Ancient Monuments

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Escart, standing stones

A Scheduled Monument in Kintyre and the Islands, Argyll and Bute

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Coordinates

Latitude: 55.846 / 55°50'45"N

Longitude: -5.4418 / 5°26'30"W

OS Eastings: 184631

OS Northings: 666784

OS Grid: NR846667

Mapcode National: GBR DFY8.84N

Mapcode Global: WH0K9.CBX6

Entry Name: Escart, standing stones

Scheduled Date: 9 April 1975

Last Amended: 7 February 2013

Source: Historic Environment Scotland

Source ID: SM3656

Schedule Class: Cultural

Category: Prehistoric ritual and funerary: standing stone

Location: Kilcalmonell

County: Argyll and Bute

Electoral Ward: Kintyre and the Islands

Traditional County: Argyllshire

Description

The monument comprises an alignment of five standing stones likely to date to the second millennium BC. The stones stand in a row aligned approximately NE-SW. The measurements of each stone are as follows (from NE-SW): 1m by 0.3m, with a slight taper, 2.85m high; 1.3m by 0.4m and 3.3m high, the largest stone in the group; 0.7m by 0.4m and 2.44m high; 1m by 0.5m and 2.06m high; 0.8m by 0.25m and 1.12m high. The stones stand on a very gently sloping terrace, at 30m above sea level, immediately adjacent to Escart farmhouse. The two northernmost stones are within a yard at the edge of an area of hard standing; the other three stand on a lawn at the edge of the driveway. The monument was first scheduled in 1975 but the documentation does not meet modern standards: the present rescheduling rectifies this.

The area to be scheduled is approximately oval on plan. The NW edge of the scheduled area extends to within 1m of the farmhouse. The scheduling includes the stones described above and an area around them within which evidence relating to the monument's construction, use and abandonment may survive, as shown in red on the accompanying map. The top 30cm of the driveway and hard standing, and the drystone wall which crosses the scheduled area, are excluded from the scheduling to allow for their maintenance.

Cultural Significance

The monument's cultural significance can be expressed as follows:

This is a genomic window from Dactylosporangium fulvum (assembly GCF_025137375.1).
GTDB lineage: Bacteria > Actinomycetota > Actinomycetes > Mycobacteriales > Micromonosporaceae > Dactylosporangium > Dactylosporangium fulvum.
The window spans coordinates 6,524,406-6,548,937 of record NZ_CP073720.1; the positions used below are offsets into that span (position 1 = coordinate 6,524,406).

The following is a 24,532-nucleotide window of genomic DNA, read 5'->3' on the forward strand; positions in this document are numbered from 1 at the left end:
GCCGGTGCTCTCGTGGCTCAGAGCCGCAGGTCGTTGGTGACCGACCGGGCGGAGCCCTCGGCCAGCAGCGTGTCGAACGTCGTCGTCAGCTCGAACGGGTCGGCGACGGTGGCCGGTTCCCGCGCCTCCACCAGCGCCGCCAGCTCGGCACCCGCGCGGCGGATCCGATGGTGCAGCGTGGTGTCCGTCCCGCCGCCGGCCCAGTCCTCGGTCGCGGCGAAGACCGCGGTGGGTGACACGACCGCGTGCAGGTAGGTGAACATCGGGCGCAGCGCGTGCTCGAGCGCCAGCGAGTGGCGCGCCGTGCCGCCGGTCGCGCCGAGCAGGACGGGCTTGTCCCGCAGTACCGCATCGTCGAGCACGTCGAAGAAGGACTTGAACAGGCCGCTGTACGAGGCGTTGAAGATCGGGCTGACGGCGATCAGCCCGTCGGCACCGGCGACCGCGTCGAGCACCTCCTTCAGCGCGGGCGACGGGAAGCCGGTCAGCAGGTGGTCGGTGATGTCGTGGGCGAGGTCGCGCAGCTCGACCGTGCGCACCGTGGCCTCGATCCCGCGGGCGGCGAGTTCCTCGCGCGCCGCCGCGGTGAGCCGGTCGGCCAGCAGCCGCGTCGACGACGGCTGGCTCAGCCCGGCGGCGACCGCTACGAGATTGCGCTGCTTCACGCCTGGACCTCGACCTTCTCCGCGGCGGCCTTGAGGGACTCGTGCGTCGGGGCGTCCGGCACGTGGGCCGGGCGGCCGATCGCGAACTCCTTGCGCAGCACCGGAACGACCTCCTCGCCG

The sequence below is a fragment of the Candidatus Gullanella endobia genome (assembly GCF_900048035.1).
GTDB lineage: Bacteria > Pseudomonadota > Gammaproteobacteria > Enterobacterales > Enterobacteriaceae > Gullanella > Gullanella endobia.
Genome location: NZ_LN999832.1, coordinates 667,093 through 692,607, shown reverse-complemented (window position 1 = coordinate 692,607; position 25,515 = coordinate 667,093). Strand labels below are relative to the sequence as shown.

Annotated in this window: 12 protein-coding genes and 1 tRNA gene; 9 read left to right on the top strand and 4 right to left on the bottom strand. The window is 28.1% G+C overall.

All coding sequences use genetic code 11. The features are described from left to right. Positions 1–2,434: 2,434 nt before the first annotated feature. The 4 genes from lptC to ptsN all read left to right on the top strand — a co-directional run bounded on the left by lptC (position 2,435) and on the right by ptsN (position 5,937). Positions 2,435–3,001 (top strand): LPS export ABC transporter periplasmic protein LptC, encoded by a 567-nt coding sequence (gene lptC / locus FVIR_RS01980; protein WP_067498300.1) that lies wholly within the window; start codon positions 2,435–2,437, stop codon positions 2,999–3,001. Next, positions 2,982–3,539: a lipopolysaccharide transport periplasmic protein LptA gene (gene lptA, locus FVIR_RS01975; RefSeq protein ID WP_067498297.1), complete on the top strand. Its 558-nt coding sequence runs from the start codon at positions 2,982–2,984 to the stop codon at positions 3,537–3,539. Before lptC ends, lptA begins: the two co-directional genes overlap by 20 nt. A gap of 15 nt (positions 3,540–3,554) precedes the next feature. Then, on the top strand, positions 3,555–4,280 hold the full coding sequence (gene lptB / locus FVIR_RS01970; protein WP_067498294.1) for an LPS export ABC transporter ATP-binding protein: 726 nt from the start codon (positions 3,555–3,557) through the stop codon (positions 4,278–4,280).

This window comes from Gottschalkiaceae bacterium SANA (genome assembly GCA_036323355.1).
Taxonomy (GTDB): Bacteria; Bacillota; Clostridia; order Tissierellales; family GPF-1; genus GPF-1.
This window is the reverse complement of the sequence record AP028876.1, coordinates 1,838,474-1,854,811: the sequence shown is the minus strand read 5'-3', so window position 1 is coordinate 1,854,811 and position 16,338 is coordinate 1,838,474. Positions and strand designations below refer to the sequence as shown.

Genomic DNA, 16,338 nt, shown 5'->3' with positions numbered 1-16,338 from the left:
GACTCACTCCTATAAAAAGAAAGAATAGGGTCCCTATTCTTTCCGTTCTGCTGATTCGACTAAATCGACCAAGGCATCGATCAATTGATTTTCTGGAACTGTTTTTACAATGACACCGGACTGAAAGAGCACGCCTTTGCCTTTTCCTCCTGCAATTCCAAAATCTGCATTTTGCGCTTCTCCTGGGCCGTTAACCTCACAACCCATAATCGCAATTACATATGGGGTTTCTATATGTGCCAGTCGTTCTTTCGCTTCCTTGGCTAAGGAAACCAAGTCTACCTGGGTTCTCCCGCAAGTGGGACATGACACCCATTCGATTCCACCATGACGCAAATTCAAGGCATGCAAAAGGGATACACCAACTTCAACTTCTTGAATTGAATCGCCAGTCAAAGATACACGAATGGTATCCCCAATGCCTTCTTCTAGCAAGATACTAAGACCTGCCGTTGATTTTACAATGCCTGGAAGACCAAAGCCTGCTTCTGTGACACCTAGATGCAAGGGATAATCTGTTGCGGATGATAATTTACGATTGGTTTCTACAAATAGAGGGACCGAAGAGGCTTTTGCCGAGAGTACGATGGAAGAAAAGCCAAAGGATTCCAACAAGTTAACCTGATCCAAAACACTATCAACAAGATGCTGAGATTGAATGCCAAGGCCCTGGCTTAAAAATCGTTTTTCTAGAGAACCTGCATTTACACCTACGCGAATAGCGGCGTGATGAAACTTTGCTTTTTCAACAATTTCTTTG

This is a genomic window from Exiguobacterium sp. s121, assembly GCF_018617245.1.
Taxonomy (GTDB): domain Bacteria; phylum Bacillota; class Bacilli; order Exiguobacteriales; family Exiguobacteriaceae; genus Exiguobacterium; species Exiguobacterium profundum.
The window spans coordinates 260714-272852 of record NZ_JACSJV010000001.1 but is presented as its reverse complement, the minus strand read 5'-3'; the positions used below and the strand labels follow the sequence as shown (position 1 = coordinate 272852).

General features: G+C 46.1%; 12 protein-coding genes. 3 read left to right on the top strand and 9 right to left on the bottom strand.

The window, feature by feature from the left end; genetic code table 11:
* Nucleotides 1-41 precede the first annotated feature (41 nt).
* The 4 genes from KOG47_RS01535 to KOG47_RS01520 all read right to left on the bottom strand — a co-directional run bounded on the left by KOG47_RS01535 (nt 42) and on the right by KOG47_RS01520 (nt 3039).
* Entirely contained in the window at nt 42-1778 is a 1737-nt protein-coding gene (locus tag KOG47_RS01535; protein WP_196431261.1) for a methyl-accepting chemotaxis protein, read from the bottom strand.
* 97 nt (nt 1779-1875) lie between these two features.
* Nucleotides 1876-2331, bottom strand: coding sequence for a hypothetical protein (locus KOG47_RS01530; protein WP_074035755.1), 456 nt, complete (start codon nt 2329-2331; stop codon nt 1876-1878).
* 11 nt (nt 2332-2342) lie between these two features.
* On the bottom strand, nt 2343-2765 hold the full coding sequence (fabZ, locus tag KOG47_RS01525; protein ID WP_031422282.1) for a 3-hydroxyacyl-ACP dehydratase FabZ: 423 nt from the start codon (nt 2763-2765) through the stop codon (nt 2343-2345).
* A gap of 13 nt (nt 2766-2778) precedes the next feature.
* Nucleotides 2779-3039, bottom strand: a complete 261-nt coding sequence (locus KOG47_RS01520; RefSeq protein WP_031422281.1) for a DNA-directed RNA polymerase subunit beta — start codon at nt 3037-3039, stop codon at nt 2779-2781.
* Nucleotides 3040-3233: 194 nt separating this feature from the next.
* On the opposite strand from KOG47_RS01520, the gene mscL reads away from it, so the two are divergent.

Intrinsic characteristics

The five standing stones survive in excellent condition and occupy a striking setting within the landscape. All appear to be in their original positions and all but the southernmost of the group stand to their original height (the latter stone was damaged during tree felling and originally stood at least 1.5m high). The northernmost stone has a charge-hole near its base, but is otherwise in excellent condition. In addition to the five extant stones, there is some evidence to suggest that the group may originally have comprised more stones: the spacing between the two stones on either side of the drystone wall is greater than the spaces between the other stones in the group; and a number of massive boulders are incorporated into the lower courses of the wall enclosing the yard.

There is high potential for the survival of archaeological deposits and features relating to the monument's construction and use. For example, geophysical survey or excavation may reveal the presence of sockets where additional stones once stood and provide information about the method of erection of the stones. There is also good potential for the survival of burial deposits, such as cremations, and associated artefacts and environmental information beneath and between the stones. This stone alignment retains significant potential to enhance our understanding of the function of such monuments. Overall the monument has the potential to contribute to our understanding of prehistoric ritual and ceremonial monuments in general, and the function and development of stone alignments in particular.